The presence of lumps in the breast points to changes in the breast tissue. These changes are linked with development of breasts (begins when a girl hits puberty) and the hormonal alterations that accompany sexual maturation. Although breasts as organs are devoid of any muscles, muscles do exist beneath them, over the ribs. This may sometimes cause the breast to feel lumpy. In addition, thin women with smaller breasts tend to observe such lumps more than others.
Generally, women become aware of lumps in the breast during the course of a routine (monthly) breast self-exam. It has been seen that most breast lumps are in fact harmless. However, it becomes essential to understand the difference between innocuous and harmful breast lumps and seek timely care.
Breast lumps can have various causes:
- Wounds (rupture of blood vessels, damage of fat cells and other injuries)
- Infections (known as mastitis is most common in lactating mothers, in case of a piercing on the nipple and can also take the form of accumulation of pus)
- Benign growths
The following are the benign forms of lumps in the breast:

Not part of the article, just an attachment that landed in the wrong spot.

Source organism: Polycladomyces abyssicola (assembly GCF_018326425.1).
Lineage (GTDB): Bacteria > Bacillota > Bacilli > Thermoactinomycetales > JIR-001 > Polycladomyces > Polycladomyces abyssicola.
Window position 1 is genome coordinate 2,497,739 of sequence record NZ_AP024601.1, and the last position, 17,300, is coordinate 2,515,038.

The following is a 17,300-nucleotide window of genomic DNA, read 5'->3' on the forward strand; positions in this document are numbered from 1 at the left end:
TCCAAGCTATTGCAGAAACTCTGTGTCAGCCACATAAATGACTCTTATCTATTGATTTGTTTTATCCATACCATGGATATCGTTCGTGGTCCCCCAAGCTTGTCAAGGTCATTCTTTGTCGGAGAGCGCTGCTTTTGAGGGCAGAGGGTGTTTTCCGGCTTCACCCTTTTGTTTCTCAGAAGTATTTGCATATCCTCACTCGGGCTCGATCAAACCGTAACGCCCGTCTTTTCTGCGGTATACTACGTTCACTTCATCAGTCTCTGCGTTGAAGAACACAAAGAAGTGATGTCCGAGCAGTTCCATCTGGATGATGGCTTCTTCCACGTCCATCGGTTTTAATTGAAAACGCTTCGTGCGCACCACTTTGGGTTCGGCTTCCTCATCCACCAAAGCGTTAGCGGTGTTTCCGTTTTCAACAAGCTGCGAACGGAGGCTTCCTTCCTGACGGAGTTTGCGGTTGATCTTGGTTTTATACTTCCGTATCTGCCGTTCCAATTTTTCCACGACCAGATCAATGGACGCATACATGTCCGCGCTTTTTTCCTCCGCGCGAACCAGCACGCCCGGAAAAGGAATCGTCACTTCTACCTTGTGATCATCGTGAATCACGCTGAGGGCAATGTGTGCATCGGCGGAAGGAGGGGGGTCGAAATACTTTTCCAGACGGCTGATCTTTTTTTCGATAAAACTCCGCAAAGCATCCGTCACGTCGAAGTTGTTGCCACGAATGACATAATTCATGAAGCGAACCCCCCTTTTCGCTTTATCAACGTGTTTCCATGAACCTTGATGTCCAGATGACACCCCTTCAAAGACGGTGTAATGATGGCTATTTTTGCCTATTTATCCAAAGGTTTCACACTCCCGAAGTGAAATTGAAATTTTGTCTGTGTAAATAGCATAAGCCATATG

- Fibroadenomas are common, non cancerous changes in the breast. These growths are mostly found to crop up in women aged between 30-35 years. These are solid, rigid tumors which generally do not cause pain but at times may be slightly sore.
- Breast cysts are tissue sacs which are filled with a benign fluid. This causes the breast lump to feel soft and spongy. It should be noted that the size of a breast cyst can transform as per as the woman’s menstrual cycle. These are mostly known to affect women over 35 years of age.
- Fibrocystic changes are abnormalities in the breast in the form of lumps, a grainy appearance and pain in the breasts. These changes are linked to a woman’s tendency to be adversely affected by hormone variations.
When the lump in the breast in found to be malignant, it will have an irregular shape and will have a very stiff feel to it. Breast cancer can afflict women of all ages, once they are pubescent and is generally associated with breast lumps devoid of pain, a discharge from the nipples, and an inflammation of the skin of the breast.
In case of mastitis in a woman who is breastfeeding the line of treatment is most often a course of antibiotics and using heat treatment. A fibroadenoma can be removed with the help of a lumpectomy, or a laser ablation. If the doctor has aspersions about the fibroadenoma, a biopsy should be done. When breast cysts are found a fine needle aspiration is done with a syringe which gets rid of the fluid and prevents a recurrence. In case of breast cancer, the lump can be dealt with through surgery, chemotherapy and radiation. The apt treatment varies from case to case.
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